In the US, Apple’s dominance as the top smartphone OEM hit a new high at the end of last year: 41.8 percent. Samsung gained share faster than its main competitor for six months straight, though in December they tied as the Korean company hit 26.1 percent. Rounding out the top five were Motorola, HTC, and LG.
In the platform space, Google was still first courtesy of Android, and Apple took second with iOS. Yet Google’s mobile platform slipped at the end of the year, while Apple’s continued to plow forward. Rounding out the top five were BlackBerry, Microsoft, and Symbian, all of which lost share.
So. Much. Tech.
Some of the biggest names in tech are coming to TNW Conference in Amsterdam this May.
The latest data comes from comScore, which regularly surveys over 30,000 mobile subscribers in the US. The market research firm says 156 million Americans owned smartphones (65.2 percent mobile market penetration) in December, up 3.2 percent since July.
During the quarter, here is how the top five smartphones OEMs fared:
As you can see, Apple gained 1.2 percentage points in terms of smartphone subscribers (from 40.6 percent to 41.8 percent) as did Samsung (from 24.9 percent to 26.1 percent). HTC fell from third to fifth as it dropped 1.4 points (to 5.7 percent), Motorola slipped 0.1 points (to 6.7 percent), and LG stayed flat at 6.6 percent.
While Samsung has managed to gain more share than Apple in May, June, July, September, October, and November, the two tied for the holiday month. We would have expected Apple’s gains to be higher, given the recent arrival of the iPhone 5s and iPhone 5c and the lack of the Samsung Galaxy S5, but consumers were more interested in iPads.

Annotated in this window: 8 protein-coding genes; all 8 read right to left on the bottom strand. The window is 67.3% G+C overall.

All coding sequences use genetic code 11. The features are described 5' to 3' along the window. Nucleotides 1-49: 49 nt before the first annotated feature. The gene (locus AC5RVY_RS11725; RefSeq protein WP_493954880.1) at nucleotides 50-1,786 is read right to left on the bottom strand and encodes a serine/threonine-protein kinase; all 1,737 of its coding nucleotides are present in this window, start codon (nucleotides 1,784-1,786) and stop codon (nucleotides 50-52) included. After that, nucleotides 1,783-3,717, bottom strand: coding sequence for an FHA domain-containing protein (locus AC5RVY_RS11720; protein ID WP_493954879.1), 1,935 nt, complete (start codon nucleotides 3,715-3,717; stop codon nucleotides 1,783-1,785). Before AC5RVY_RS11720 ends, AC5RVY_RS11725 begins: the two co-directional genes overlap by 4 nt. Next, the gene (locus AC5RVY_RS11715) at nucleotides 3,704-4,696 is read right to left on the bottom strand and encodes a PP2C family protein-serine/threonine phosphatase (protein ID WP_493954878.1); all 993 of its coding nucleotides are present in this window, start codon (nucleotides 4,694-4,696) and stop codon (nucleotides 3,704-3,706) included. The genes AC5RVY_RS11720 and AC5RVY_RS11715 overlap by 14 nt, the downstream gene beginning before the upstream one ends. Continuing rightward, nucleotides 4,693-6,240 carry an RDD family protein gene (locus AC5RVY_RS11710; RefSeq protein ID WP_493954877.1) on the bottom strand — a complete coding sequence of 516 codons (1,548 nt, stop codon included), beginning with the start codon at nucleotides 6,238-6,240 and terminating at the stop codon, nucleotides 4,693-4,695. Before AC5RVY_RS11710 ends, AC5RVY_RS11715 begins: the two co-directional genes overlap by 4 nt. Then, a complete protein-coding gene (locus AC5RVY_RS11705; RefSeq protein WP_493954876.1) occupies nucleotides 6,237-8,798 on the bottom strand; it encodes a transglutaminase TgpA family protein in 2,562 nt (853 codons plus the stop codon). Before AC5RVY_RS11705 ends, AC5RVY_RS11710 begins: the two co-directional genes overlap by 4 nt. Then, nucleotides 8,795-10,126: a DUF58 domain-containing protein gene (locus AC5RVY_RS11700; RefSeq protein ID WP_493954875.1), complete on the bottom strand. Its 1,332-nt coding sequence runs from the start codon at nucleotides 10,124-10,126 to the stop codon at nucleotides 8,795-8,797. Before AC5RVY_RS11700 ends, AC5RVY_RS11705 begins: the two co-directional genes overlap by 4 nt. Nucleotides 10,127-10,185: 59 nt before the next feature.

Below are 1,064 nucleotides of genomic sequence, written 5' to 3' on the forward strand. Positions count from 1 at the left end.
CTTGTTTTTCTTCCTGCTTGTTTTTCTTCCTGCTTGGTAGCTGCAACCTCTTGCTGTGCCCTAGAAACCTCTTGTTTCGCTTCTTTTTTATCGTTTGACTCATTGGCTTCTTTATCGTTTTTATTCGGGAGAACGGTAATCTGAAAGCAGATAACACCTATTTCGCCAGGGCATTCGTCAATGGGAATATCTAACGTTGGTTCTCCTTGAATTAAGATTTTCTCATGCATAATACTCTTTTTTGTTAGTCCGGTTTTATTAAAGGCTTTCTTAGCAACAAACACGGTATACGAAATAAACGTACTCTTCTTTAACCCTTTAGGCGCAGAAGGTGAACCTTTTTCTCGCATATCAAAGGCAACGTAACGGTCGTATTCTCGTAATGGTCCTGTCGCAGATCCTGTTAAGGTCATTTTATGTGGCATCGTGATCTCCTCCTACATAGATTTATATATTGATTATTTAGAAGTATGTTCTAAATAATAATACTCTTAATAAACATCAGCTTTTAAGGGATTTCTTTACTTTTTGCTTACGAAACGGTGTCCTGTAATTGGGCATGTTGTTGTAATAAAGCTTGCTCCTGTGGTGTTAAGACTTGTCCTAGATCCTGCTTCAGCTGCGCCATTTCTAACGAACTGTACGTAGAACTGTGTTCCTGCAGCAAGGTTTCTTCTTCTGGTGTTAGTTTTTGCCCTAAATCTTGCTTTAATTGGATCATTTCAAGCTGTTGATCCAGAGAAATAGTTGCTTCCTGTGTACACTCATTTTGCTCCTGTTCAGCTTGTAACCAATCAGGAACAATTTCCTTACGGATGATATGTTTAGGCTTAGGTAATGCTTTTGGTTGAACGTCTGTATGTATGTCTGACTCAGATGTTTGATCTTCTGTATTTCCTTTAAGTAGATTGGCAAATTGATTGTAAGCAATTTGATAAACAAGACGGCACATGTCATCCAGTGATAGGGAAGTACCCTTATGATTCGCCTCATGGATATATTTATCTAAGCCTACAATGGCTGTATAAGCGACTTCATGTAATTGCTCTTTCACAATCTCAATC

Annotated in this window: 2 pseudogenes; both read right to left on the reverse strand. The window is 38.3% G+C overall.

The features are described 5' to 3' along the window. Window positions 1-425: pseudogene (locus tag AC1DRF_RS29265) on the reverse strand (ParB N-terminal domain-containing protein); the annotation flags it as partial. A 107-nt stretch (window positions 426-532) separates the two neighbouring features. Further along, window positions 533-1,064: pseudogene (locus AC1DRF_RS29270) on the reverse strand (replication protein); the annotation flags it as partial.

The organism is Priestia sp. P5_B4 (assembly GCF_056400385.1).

HTC’s woes continue as its One smartphone just isn’t the one. Motorola managed to move into third place, but not because it is doing well: it’s just not tanking as badly as HTC. LG has managed to stop the bleeding, but the Nexus 5 couldn’t help it recover beyond that.
On the software side, Google is still dominating, even with Apple’s steady gains. Android lost share most months in 2013, though in October and November it regained some share. December was, however, back in the red:
Google’s mobile operating system lost 0.3 percentage points (from 51.8 percent to 51.5 percent). Apple meanwhile increased its share by 1.2 percentage points (from 40.6 percent to 41.8 percent, just like for its smartphone share).
BlackBerry was down 0.4 points (from 3.8 percent to 3.4 percent), Microsoft slid 0.2 points (from 3.3 percent to 3.1 percent), and Symbian slid another 0.1 points (to 0.2 percent). The Android-iOS duopoly in the US has once again hit a new high (93.3 percent market share).
Top Image Credit: Jung Yeon-Je/Getty Images